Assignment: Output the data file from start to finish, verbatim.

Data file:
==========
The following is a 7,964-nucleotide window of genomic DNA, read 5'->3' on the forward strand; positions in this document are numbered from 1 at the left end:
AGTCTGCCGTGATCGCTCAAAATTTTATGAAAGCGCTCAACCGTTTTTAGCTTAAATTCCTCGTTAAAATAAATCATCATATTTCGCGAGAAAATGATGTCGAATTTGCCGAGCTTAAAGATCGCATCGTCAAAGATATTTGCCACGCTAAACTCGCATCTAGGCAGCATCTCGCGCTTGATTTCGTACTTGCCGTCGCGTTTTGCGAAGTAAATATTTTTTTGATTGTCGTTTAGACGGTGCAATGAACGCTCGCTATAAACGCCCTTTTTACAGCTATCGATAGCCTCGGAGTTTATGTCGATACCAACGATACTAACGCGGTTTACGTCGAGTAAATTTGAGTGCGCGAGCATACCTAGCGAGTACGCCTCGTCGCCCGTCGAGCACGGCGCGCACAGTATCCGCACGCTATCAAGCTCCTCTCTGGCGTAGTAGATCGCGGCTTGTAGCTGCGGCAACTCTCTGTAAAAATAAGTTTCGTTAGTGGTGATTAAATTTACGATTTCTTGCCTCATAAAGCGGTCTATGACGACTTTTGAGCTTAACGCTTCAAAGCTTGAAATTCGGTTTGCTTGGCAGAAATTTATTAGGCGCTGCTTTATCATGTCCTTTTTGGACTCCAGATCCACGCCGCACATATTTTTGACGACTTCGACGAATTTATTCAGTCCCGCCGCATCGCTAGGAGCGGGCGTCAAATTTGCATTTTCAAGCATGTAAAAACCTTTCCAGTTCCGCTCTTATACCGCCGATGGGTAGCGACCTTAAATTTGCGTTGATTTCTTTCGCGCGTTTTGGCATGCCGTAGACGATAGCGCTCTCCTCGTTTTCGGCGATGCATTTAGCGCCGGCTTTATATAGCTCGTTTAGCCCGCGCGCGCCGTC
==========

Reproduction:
The following is a 7,964-nucleotide window of genomic DNA, read 5'->3' on the forward strand; positions in this document are numbered from 1 at the left end:
AGTCTGCCGTGATCGCTCAAAATTTTATGAAAGCGCTCAACCGTTTTTAGCTTAAATTCCTCGTTAAAATAAATCATCATATTTCGCGAGAAAATGATGTCGAATTTGCCGAGCTTAAAGATCGCATCGTCAAAGATATTTGCCACGCTAAACTCGCATCTAGGCAGCATCTCGCGCTTGATTTCGTACTTGCCGTCGCGTTTTGCGAAGTAAATATTTTTTTGATTGTCGTTTAGACGGTGCAATGAACGCTCGCTATAAACGCCCTTTTTACAGCTATCGATAGCCTCGGAGTTTATGTCGATACCAACGATACTAACGCGGTTTACGTCGAGTAAATTTGAGTGCGCGAGCATACCTAGCGAGTACGCCTCGTCGCCCGTCGAGCACGGCGCGCACAGTATCCGCACGCTATCAAGCTCCTCTCTGGCGTAGTAGATCGCGGCTTGTAGCTGCGGCAACTCTCTGTAAAAATAAGTTTCGTTAGTGGTGATTAAATTTACGATTTCTTGCCTCATAAAGCGGTCTATGACGACTTTTGAGCTTAACGCTTCAAAGCTTGAAATTCGGTTTGCTTGGCAGAAATTTATTAGGCGCTGCTTTATCATGTCCTTTTTGGACTCCAGATCCACGCCGCACATATTTTTGACGACTTCGACGAATTTATTCAGTCCCGCCGCATCGCTAGGAGCGGGCGTCAAATTTGCATTTTCAAGCATGTAAAAACCTTTCCAGTTCCGCTCTTATACCGCCGATGGGTAGCGACCTTAAATTTGCGTTGATTTCTTTCGCGCGTTTTGGCATGCCGTAGACGATAGCGCTCTCCTCGTTTTCGGCGATGCATTTAGCGCCGGCTTTATATAGCTCGTTTAGCCCGCGCGCGCCGTC